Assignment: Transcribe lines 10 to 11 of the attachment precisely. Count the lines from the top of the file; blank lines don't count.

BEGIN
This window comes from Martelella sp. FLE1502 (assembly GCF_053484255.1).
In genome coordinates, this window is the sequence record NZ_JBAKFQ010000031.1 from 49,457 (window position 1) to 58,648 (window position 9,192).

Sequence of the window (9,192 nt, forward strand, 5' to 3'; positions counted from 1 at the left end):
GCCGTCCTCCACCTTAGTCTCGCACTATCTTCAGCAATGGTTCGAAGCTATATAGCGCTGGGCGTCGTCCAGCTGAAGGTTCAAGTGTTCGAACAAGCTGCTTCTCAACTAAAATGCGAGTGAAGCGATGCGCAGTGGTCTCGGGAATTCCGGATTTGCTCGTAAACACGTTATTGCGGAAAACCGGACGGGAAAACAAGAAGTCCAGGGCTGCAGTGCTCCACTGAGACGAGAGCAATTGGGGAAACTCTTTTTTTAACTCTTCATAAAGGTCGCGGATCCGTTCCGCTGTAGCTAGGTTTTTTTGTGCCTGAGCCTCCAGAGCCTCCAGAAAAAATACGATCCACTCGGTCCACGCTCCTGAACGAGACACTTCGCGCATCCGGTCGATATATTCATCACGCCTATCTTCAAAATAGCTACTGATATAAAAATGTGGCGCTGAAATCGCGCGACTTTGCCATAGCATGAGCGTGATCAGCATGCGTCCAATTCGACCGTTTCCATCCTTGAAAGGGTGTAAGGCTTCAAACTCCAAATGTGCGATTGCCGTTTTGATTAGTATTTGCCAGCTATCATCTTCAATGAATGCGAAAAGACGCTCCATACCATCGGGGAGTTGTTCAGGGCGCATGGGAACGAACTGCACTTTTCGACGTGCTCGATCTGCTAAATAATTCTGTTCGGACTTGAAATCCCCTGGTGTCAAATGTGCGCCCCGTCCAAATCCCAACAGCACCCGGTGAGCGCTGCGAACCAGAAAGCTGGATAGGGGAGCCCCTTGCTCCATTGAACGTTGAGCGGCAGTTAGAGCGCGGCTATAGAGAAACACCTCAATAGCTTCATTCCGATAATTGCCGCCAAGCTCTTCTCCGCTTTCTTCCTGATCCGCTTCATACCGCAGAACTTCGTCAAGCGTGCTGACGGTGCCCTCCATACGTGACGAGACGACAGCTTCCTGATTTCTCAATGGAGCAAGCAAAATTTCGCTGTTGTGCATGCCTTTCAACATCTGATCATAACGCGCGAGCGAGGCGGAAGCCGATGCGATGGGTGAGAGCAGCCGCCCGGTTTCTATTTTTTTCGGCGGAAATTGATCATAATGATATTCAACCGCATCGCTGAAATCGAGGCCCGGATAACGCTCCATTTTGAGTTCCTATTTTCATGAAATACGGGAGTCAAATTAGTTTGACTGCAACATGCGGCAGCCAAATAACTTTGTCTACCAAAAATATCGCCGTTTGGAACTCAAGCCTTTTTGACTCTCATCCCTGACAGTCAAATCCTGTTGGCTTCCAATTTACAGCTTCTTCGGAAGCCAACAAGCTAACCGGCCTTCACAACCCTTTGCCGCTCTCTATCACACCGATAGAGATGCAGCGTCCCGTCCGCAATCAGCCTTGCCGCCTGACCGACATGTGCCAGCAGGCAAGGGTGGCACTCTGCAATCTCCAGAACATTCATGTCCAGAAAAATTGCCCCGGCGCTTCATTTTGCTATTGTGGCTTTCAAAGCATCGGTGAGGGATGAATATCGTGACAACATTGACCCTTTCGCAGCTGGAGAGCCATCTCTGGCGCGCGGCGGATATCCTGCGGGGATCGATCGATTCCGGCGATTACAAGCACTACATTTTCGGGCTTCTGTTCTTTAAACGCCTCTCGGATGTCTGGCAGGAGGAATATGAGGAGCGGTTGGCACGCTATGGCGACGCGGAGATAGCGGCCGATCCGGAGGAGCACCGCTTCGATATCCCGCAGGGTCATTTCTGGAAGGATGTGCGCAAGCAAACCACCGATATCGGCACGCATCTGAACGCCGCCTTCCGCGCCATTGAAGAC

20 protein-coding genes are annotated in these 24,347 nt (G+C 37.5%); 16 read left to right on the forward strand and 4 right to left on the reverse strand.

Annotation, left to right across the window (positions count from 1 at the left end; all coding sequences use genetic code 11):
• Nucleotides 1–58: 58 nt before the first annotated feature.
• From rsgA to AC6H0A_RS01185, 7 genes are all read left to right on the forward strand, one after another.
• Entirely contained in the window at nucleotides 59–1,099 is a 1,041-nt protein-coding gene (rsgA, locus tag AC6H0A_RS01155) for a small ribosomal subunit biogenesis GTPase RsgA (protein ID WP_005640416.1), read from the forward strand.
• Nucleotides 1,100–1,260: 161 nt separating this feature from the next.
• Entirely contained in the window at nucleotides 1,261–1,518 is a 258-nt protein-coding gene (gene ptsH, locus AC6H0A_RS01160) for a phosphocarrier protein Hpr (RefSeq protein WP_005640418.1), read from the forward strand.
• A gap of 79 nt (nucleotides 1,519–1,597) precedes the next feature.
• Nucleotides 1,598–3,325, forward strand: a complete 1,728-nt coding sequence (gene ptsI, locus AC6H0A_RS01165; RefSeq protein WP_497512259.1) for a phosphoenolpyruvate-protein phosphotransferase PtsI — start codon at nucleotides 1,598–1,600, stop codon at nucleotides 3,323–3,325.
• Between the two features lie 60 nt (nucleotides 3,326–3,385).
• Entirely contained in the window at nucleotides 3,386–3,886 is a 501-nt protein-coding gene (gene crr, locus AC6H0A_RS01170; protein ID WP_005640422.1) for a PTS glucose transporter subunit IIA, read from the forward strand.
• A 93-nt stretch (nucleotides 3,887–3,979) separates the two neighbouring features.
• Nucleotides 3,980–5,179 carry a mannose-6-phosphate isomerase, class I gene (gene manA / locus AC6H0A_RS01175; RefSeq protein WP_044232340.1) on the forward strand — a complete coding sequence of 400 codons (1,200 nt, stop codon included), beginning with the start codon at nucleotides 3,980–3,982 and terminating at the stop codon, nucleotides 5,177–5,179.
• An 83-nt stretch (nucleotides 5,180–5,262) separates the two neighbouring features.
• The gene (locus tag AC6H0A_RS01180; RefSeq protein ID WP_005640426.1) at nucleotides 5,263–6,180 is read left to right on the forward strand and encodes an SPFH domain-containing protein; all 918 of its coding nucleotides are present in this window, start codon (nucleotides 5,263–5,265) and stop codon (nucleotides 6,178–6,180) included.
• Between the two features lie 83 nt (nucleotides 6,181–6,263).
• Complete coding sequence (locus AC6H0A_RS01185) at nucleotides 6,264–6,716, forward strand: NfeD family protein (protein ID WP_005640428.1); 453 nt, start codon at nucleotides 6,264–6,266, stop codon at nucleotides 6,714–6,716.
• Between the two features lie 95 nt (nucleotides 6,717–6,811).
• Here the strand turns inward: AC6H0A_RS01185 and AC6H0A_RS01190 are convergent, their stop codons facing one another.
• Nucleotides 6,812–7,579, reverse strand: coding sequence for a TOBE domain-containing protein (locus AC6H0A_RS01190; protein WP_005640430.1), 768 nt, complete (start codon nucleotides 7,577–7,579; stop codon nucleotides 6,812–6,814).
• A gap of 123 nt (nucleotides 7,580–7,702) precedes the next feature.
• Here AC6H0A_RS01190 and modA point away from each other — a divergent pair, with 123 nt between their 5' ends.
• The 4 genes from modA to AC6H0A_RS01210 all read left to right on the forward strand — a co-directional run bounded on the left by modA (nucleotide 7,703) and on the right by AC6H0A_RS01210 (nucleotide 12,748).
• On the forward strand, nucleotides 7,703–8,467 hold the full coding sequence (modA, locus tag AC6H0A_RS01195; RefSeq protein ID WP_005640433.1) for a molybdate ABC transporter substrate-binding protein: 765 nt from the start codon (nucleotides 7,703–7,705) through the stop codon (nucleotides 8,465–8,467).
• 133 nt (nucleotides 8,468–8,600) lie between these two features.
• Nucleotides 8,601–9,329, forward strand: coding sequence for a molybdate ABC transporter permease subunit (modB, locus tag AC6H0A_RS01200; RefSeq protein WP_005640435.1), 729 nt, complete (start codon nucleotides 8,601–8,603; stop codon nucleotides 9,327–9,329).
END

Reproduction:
• Nucleotides 1,100–1,260: 161 nt separating this feature from the next.
• Entirely contained in the window at nucleotides 1,261–1,518 is a 258-nt protein-coding gene (gene ptsH, locus AC6H0A_RS01160) for a phosphocarrier protein Hpr (RefSeq protein WP_005640418.1), read from the forward strand.